E-Learning-What Works and Why?

At Esky we are often asked about the benefits of e-learning over classroom learning. We believe that benefits lie with both but here we will look at how e-learning can help an organisation and an individual.

What works and why?

Clearly there is a psychological element to learning in all spheres. Richard Mayer at the University of Santa Barbara has made some interesting and useful findings about how we learn most effectively with e-learning through a series of controlled experiments.

Adding graphics to words can improve learning: Mayer found an average gain of 89% in learners that had e-learning lessons with both text and graphics compared to those who simply had text presented to them.

Why? Mayer explains that information fed into the long-term memory must be encoded, giving the brain two opportunities to encode information – both verbal and visual coding increases learning dramatically.

Explaining graphics with audio improves learning: Mayer found that narrated lessons showed an 80% improvement rate. Again this is because of the way our brains store and process information. Providing a visual and phonetic opportunity to store information stretches the brain to maximise working memory.

Esky have designed user centric courses that take into account these factors and ensure that instructional methods such as practice exercises and simulations are embedded into the courses to maximise learning. “Interactive games based on the training message are very effective at improving learning” according to How Stuff Works, a Discovery company. They continue, “Being able to explore, try, succeed or fail makes good training.”

As well as the design of the lesson itself we must also consider the parameters of technology and environmental factors such as budget, time and organisational culture.

So what are the benefits?

Reduced Costs.

Learning content is expensive and time consuming to produce, but with e-learning you are able to train staff without the consideration of variables such as travel to a classroom, accommodation, no-shows and subsistence, therefore increasing your return on investment.

You are also able to immerse the learner in an environment such as a kitchen online without the costs of recreating an actual environment in a classroom.

Productivity and Consistency.

E-learning reduces time away from the workplace and is often completed in down time. The combination of instructional design; interactive exercises and multimedia increases retention and provides employees with the tools to enhance their performance within the workplace.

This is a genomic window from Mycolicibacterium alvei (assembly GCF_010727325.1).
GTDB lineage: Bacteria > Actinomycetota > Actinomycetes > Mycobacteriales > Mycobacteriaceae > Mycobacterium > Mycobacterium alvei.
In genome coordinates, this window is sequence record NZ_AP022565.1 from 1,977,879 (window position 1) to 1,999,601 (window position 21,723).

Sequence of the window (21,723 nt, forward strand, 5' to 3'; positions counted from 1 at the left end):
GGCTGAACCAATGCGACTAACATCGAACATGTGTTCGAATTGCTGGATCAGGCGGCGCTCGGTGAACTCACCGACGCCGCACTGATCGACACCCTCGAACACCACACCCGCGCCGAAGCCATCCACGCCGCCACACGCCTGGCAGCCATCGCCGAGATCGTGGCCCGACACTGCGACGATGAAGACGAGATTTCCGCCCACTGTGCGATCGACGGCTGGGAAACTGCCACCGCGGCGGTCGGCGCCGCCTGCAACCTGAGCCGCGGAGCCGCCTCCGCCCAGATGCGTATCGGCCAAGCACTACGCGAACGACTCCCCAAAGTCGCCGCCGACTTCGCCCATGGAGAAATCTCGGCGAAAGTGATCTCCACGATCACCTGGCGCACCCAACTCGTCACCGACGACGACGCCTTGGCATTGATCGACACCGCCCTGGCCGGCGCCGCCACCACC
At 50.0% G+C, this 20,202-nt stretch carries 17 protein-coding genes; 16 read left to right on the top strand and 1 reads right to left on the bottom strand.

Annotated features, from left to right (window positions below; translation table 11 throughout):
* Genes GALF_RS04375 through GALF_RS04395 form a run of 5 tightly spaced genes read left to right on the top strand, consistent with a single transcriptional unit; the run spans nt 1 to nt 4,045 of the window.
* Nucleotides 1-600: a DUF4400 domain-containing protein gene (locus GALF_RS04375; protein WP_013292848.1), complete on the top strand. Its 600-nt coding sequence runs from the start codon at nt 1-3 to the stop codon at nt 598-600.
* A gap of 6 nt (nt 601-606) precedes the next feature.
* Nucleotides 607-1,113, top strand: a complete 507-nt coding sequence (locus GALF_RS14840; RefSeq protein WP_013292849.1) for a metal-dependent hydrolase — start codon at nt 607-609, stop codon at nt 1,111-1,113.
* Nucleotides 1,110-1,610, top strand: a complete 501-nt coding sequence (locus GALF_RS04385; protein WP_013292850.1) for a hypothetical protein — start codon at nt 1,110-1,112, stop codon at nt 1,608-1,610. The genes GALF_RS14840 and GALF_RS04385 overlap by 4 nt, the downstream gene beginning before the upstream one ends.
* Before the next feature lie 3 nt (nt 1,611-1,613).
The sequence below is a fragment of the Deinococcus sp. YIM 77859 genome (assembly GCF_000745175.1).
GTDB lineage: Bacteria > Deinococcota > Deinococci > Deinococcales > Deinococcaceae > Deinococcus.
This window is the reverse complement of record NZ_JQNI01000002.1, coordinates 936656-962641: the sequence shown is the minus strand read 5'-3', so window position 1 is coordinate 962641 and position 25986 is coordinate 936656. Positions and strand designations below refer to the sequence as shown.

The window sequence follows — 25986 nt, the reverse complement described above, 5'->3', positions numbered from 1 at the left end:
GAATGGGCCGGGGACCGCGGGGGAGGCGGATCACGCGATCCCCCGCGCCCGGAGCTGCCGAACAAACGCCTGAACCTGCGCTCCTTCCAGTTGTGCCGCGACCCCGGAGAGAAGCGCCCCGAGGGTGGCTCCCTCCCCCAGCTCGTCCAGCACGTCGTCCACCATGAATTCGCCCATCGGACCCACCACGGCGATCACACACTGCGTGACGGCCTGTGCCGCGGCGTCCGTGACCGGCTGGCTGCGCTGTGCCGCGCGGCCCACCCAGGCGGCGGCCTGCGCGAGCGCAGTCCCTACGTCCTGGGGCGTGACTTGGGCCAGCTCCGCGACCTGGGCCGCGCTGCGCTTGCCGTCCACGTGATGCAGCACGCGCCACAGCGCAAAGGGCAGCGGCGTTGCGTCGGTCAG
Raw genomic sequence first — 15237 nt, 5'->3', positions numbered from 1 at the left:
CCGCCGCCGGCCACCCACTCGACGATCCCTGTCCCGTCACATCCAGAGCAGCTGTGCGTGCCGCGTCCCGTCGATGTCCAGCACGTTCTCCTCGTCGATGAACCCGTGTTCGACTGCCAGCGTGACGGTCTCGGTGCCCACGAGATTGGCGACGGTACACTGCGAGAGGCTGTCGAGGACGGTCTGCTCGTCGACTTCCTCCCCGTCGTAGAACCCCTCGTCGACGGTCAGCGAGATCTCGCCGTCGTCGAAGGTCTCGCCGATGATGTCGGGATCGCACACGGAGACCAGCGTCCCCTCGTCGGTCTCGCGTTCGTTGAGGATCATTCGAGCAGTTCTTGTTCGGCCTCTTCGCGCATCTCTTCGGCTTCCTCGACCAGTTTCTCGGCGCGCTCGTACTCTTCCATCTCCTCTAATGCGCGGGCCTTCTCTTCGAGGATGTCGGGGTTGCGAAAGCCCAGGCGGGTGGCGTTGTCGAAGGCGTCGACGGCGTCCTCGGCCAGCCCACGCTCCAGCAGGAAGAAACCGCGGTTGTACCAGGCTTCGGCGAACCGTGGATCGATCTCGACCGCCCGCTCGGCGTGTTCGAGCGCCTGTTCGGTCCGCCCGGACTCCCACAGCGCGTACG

Online courses also enable a consistent delivery for all users. Classroom delivery maybe delivered differently across sessions and tutors.

Better understanding of your teams

E-learning enables you to access reports which provide data on uptake, how long courses take, where people have failed and how many times they have needed to take modules in order to learn and subsequently pass. Through the e-learning process the trainee also has the freedom to fail, many adult learners have a fear of the classroom as they fear visible failure amongst peers. The e-learning environment allows the user to fail, go back over areas of particular difficulty at their own pace and try again.

E-learning is also often facilitated by L&D managers, here trainees can learn at their own pace and ask questions if they feel necessary. Managers can also learn about their teams and where extra support in the working day may be required.

Feeling Supported by the Employer.

People who are given the space to learn in their own way and at their own pace will feel supported and understood by their employers. The sense of development and opportunity to grow is also a valid factor in employee loyalty.

And lastly e-learning is good for the environment. The Open University has found that e-learning courses consume an average of 90% less energy and 85% fewer CO2 emissions per student than a classroom based course.

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